Six men are trying to block charges over the deaths of 95 football supporters who died in the Hillsborough disaster - which includes two fans from the borough.
Vincent Fitzsimmons, from Ashton, and Carl Brown, from Leigh, were among the Liverpool FC supporters who lost their lives before the 1989 FA Cup semi-final.
Lawyers representing David Duckenfield, the police match commander, and five others are making applications before Judge Sir Peter Openshaw at Preston Crown Court to halt related prosecutions.
An application is also being made by the Crown Prosecution Service to overturn a stay over the prosecution of Duckenfield, which was previously imposed in 2000 following a private action brought by Hillsborough families.
Duckenfield, 73, faces 95 charges of gross negligence manslaughter following the crush in the terrace pens of the Sheffield Wednesday stadium’s Leppings Lane end at the semi-final between Liverpool and Nottingham Forest.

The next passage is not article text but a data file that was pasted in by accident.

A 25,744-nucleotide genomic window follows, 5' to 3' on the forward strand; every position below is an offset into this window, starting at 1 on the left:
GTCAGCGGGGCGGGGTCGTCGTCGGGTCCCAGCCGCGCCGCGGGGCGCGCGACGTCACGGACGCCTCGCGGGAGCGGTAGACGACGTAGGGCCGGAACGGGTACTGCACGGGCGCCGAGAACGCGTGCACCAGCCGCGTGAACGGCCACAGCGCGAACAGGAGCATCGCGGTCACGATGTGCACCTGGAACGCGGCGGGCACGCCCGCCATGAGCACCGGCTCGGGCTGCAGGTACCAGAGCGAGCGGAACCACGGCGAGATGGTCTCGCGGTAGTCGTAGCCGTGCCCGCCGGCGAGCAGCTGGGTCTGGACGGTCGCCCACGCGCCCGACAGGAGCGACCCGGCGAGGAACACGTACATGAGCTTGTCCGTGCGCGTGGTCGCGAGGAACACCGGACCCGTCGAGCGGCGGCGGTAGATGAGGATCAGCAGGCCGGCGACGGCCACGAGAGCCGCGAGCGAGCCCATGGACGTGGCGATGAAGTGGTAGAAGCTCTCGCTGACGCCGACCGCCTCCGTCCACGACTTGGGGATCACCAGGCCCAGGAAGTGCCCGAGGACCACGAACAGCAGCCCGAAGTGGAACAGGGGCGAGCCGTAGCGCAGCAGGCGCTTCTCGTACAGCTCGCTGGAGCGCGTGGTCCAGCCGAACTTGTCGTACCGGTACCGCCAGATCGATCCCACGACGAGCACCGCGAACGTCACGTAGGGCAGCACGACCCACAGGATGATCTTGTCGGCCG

Under the law at the time, there can be no prosecution for the death of the 96th victim, Tony Bland, as he died more than a year and a day after his injuries were caused.
Duckenfield is set go on trial in September at Preston, alongside Graham Mackrell, 68, the former Sheffield Wednesday club secretary, who is charged with two offences involving the stadium safety certificate and a health and safety offence.
Three other defendants - retired police officers Donald Denton, 80, and Alan Foster, 71, and retired solicitor Peter Metcalf, 68, who acted for South Yorkshire Police following the 1989 disaster - are scheduled to go on trial next January.
They are each charged with two offences of doing acts tending and intended to pervert the course of justice, which relate to amendments said to have been made to police officers’ statements following the tragedy.
Ex-chief constable of Merseyside Police and later West Yorkshire Police, Sir Norman Bettison, 62, faces trial in May 2019.
He was a chief inspector at South Yorkshire Police in 1989 and is charged with four counts of misconduct in a public office over alleged lies in accounts he gave afterwards of his involvement in the disaster.
The five defendants charged have previously indicated, through their lawyers, that they would plead not guilty to all the counts against them.